The young actress who played Ben Hur’s sister always made something melt inside me. She was also Jimmy Stewart’s leading lady in the gritty western, The Man From Laramie. Her name was Cathy O’Donnell… or, I should say, her real name was Ann Steely: probably also Irish, but post-war Hollywood didn’t like to leave any ambiguity in the subliminal messaging of its noms d’écran. (Rock Hudson, Tab Hunter, Tony Curtis… Felicia Farr, and of course Marilyn… you knew they were all slated for stardom with their fake soubriquets, even if they didn’t necessarily get there.) Born in Alabama, of all places, and educated in Oklahoma (of all places), O’Donnell had a suspiciously brief career, perhaps being overtaken early by symptoms of the cancer that would allow her a mere forty-six years on earth. She left no children. Her husband, director Robert Wyler, was twenty-three years her senior. Nine months later, he also died of cancer. By 2018 standards, I suppose we must conclude that the co-director of The Children’s Hour was a child-molester.
But then, by 2018 standards, I am also strictly forbidden to melt at the sight of this innocent girl-next-door, with her incredibly poignant brown eyes and simple smile. I’m “objectifying” her: I’m forcing her to represent to me virtues like gentleness, shyness, compassion, sincerity, and—yes, most toxic of all—an innocent naïveté. I’m not being fair to Cathy as subject. The real Cathy (i.e., Ann) may have been a guzzling, swearing, rip-roaring party animal who stuffed one male conquest after another in her Tinseltown curio cabinet. How crass of me to shut her off from these possibilities, simply on the basis of an angelic face! (And I believe she once played a character named Angel.)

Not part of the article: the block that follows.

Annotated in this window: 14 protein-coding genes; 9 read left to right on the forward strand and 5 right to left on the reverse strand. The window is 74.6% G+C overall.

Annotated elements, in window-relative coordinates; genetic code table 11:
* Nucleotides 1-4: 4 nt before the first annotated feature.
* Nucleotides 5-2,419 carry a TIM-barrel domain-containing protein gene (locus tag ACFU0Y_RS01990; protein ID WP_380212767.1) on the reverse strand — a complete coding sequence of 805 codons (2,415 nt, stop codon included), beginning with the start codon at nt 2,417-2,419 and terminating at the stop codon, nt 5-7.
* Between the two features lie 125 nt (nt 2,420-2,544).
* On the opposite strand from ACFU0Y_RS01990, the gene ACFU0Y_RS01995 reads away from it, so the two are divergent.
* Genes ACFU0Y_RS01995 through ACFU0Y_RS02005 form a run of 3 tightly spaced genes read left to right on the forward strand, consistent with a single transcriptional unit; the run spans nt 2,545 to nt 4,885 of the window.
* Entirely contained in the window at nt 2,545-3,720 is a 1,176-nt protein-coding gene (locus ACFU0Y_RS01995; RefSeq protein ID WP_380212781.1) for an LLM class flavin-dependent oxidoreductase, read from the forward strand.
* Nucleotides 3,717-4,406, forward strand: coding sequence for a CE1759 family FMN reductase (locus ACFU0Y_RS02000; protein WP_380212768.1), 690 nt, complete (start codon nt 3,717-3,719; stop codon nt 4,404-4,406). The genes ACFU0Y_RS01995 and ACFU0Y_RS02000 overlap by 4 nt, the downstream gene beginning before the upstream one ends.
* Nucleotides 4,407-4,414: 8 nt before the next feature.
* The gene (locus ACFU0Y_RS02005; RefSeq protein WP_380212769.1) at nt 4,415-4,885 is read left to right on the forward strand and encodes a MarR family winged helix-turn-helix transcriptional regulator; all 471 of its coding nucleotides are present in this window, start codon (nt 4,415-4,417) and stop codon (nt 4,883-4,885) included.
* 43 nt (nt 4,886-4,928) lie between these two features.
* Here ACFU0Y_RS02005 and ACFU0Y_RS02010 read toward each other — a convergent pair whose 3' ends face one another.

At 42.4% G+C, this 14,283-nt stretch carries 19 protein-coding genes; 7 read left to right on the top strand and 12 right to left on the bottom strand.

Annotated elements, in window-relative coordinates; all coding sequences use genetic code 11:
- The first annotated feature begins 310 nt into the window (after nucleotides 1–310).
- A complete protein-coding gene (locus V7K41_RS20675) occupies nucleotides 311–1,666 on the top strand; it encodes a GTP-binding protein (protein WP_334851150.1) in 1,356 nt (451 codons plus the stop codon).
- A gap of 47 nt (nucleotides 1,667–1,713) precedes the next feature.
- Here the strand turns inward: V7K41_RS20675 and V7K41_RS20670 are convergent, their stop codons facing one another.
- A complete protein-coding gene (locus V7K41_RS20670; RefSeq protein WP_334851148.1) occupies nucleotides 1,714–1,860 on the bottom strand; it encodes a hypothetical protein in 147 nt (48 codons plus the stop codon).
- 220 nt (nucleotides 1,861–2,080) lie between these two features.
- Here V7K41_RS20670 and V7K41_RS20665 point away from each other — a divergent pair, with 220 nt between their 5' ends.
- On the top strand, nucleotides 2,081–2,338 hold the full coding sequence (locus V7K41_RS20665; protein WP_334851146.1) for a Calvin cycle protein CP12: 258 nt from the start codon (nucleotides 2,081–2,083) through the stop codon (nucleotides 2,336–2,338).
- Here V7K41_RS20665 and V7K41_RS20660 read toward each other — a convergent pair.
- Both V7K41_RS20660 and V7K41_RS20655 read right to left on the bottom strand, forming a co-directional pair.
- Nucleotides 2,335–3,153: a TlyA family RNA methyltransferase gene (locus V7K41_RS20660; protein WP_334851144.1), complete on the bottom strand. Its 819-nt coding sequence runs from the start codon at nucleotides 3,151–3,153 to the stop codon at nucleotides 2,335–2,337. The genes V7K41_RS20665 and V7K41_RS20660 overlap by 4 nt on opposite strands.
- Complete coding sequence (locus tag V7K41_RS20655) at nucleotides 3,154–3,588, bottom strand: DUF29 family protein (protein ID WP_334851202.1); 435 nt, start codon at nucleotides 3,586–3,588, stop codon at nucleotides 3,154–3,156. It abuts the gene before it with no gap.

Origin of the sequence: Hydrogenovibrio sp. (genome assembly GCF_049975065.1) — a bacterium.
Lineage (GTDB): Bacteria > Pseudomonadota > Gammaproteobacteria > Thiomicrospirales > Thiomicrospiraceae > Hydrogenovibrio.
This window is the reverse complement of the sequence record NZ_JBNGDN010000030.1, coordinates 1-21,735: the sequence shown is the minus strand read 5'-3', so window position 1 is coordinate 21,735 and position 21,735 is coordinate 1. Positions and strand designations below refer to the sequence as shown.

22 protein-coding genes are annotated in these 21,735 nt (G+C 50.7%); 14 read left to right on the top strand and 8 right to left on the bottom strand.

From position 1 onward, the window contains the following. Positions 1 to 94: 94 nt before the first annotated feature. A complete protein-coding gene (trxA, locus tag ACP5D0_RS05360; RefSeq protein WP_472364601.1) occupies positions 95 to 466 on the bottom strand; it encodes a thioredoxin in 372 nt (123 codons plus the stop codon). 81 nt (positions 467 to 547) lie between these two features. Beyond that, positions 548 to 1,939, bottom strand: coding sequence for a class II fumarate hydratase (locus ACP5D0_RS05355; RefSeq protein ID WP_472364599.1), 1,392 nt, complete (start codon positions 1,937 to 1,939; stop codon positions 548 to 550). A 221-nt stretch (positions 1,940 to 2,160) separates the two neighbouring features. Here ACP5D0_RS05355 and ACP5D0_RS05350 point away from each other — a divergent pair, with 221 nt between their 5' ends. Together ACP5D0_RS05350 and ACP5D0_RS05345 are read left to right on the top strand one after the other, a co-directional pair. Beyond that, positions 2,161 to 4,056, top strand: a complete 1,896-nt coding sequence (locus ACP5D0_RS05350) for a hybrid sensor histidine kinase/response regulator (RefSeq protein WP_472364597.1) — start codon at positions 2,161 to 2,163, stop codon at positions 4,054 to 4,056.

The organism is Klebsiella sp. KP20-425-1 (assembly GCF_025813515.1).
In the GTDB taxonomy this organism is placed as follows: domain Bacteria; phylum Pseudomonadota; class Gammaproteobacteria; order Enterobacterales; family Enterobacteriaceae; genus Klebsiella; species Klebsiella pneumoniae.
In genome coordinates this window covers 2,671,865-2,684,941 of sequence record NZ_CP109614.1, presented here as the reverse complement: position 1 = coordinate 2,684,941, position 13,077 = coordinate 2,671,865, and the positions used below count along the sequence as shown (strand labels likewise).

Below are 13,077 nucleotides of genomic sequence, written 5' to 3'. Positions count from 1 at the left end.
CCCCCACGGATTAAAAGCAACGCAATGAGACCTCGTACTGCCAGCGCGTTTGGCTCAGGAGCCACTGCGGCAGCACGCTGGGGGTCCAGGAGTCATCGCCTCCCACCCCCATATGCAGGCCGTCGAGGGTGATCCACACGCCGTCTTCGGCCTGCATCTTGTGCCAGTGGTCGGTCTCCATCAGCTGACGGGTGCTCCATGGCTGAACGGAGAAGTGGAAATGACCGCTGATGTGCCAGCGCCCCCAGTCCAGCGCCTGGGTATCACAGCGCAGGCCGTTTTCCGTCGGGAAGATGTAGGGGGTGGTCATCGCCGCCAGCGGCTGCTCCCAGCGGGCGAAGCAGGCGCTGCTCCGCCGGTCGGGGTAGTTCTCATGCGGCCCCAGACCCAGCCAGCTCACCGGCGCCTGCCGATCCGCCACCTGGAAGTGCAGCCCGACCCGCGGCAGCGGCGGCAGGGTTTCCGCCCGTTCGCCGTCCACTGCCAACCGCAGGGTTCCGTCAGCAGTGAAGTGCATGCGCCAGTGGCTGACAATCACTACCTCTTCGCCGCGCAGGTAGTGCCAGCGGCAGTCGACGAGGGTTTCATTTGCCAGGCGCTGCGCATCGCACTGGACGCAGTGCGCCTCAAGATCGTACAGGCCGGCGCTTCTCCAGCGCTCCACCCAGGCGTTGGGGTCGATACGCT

Yet men do such things, I’m convinced, because we must. No, it isn’t strictly fair—but it’s also not something we can resist. The female face for us is invincibly evocative of abstract character traits. The Greeks and Romans even designated most abstract qualities with nouns of the feminine gender. Women show men how high the bar is set, where the boundaries lie. Men are loners: women are social beings. Men cannot bear children: women have visceral bonds of several kinds with their offspring. Men live closer to the abyss of isolation and nullity. Women are their beacon, their oasis, their green island—their portal of readmission back into the family of humanity. That’s way marriages are public occasions: they signal to the community that a man has found his way in from the cold limbo of wandering rogues and outcasts to become a husband, a father, and a neighbor.
Again, I realize that everything I’ve just written is hopelessly outdated. I realize, even, that words such as these win one permanent exile today from elite circles in academe, government, and haute culture. I accept that. In fact, I’m trying to put distance between myself and all such places as fast as I can. But like a Parthian horseman firing arrows over his shoulder, I would leave these few words of advice behind me for the Never Objectify Us crowd.